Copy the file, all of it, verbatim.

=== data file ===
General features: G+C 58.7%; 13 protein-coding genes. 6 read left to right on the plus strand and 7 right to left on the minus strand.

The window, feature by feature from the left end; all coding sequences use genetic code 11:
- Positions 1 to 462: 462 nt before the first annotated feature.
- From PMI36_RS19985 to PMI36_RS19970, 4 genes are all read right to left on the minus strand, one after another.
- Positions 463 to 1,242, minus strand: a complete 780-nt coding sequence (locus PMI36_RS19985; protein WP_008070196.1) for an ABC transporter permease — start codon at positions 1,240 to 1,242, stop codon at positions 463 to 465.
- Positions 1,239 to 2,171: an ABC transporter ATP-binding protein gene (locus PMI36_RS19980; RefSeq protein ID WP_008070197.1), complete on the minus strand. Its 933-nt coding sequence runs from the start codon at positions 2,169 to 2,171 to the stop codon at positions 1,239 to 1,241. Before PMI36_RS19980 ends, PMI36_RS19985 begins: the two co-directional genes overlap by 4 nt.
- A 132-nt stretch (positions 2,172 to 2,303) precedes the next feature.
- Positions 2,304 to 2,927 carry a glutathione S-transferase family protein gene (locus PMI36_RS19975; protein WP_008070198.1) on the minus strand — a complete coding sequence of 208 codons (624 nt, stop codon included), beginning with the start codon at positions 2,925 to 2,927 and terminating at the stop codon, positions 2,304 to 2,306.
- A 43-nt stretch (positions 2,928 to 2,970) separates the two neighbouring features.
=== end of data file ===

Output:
General features: G+C 58.7%; 13 protein-coding genes. 6 read left to right on the plus strand and 7 right to left on the minus strand.

The window, feature by feature from the left end; all coding sequences use genetic code 11:
- Positions 1 to 462: 462 nt before the first annotated feature.
- From PMI36_RS19985 to PMI36_RS19970, 4 genes are all read right to left on the minus strand, one after another.
- Positions 463 to 1,242, minus strand: a complete 780-nt coding sequence (locus PMI36_RS19985; protein WP_008070196.1) for an ABC transporter permease — start codon at positions 1,240 to 1,242, stop codon at positions 463 to 465.
- Positions 1,239 to 2,171: an ABC transporter ATP-binding protein gene (locus PMI36_RS19980; RefSeq protein ID WP_008070197.1), complete on the minus strand. Its 933-nt coding sequence runs from the start codon at positions 2,169 to 2,171 to the stop codon at positions 1,239 to 1,241. Before PMI36_RS19980 ends, PMI36_RS19985 begins: the two co-directional genes overlap by 4 nt.
- A 132-nt stretch (positions 2,172 to 2,303) precedes the next feature.
- Positions 2,304 to 2,927 carry a glutathione S-transferase family protein gene (locus PMI36_RS19975; protein WP_008070198.1) on the minus strand — a complete coding sequence of 208 codons (624 nt, stop codon included), beginning with the start codon at positions 2,925 to 2,927 and terminating at the stop codon, positions 2,304 to 2,306.
- A 43-nt stretch (positions 2,928 to 2,970) separates the two neighbouring features.